Coming soon: New car tech that won’t let your car start if you’re drunk

Written by Arstechnica
  • Arstechnica
  • 3 years ago


I’m sorry, Dave. I’m afraid I can’t do that. In the US, the National Highway Traffic Safety Administration (NHTSA) has announced that it’s working on two new technologies that will prevent your car from starting if you’re drunk; or rather, if it detects that your blood-alcohol level is above the legal limit.

In most of the developed world, both roads and cars are getting safer and safer. In the US, driving-related deaths were down almost 25 percent between 2004 and 2014; in the UK, the number of fatalities almost halved in the past decade. Still, according to the NHTSA, a full 31 percent of road fatalities in 2013 in the US were related to alcohol use—which is why it’s now working on the Driver Alcohol Detection System for Safety (DADDS) program.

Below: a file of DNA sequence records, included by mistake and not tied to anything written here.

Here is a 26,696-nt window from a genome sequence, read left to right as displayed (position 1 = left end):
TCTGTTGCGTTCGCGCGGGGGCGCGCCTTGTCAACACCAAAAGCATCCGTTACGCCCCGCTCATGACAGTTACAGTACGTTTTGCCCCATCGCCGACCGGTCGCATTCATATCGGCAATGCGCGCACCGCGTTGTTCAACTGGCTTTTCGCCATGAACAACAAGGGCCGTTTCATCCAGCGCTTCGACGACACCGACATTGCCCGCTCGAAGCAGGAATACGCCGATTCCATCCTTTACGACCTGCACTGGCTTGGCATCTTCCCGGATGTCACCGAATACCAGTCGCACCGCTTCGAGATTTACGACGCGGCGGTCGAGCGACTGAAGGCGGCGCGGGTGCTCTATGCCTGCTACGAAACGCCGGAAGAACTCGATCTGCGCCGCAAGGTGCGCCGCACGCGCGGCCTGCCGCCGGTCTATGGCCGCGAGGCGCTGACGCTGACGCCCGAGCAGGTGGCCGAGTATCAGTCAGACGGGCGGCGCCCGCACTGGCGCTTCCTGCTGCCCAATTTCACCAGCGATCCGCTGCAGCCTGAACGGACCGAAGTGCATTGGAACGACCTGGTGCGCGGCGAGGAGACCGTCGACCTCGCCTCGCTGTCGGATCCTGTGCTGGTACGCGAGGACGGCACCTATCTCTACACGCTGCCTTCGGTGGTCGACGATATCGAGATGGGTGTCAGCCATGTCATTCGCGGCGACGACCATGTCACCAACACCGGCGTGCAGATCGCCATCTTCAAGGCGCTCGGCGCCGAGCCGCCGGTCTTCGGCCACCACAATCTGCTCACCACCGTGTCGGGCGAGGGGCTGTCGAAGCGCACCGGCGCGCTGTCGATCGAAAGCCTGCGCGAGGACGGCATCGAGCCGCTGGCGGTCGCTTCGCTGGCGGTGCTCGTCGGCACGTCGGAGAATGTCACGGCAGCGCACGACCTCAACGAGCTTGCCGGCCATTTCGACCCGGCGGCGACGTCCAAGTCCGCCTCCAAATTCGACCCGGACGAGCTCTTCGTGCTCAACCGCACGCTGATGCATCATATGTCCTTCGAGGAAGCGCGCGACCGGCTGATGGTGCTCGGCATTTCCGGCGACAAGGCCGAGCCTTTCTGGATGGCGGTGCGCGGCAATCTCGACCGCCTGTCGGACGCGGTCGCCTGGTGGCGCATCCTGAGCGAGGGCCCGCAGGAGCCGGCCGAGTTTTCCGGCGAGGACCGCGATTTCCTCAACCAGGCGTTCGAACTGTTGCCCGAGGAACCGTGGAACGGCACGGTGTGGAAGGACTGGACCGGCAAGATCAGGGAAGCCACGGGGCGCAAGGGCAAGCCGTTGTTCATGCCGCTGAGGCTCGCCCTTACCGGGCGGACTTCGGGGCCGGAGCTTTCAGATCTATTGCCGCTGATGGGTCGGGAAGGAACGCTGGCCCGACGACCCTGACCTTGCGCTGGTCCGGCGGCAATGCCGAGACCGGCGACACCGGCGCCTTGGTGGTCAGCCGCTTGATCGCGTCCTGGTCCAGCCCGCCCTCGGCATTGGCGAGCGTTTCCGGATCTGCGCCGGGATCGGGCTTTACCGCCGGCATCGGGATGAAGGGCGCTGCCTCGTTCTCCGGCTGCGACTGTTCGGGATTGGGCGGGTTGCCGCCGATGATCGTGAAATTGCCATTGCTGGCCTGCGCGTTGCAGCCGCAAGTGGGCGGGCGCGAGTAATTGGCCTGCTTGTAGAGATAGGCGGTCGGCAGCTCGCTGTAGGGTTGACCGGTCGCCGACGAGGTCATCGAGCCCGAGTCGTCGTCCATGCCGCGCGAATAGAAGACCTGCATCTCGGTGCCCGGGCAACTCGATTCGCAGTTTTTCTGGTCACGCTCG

At an event in Washington DC, the NHTSA unveiled a test vehicle with two prototype DADDS solutions. One is a sensor, located either in the steering wheel or driver-side door, that can “smell” your breath; essentially a breathalyser. The other system is a touch sensor, either on the ignition button or gear shift, that can scan your blood-alcohol content (BAC). If you’re beyond the legal limit (0.08% in the US, England, and Wales, 0.05% in Scotland, Northern Ireland, and most of the EU), the car won’t start.

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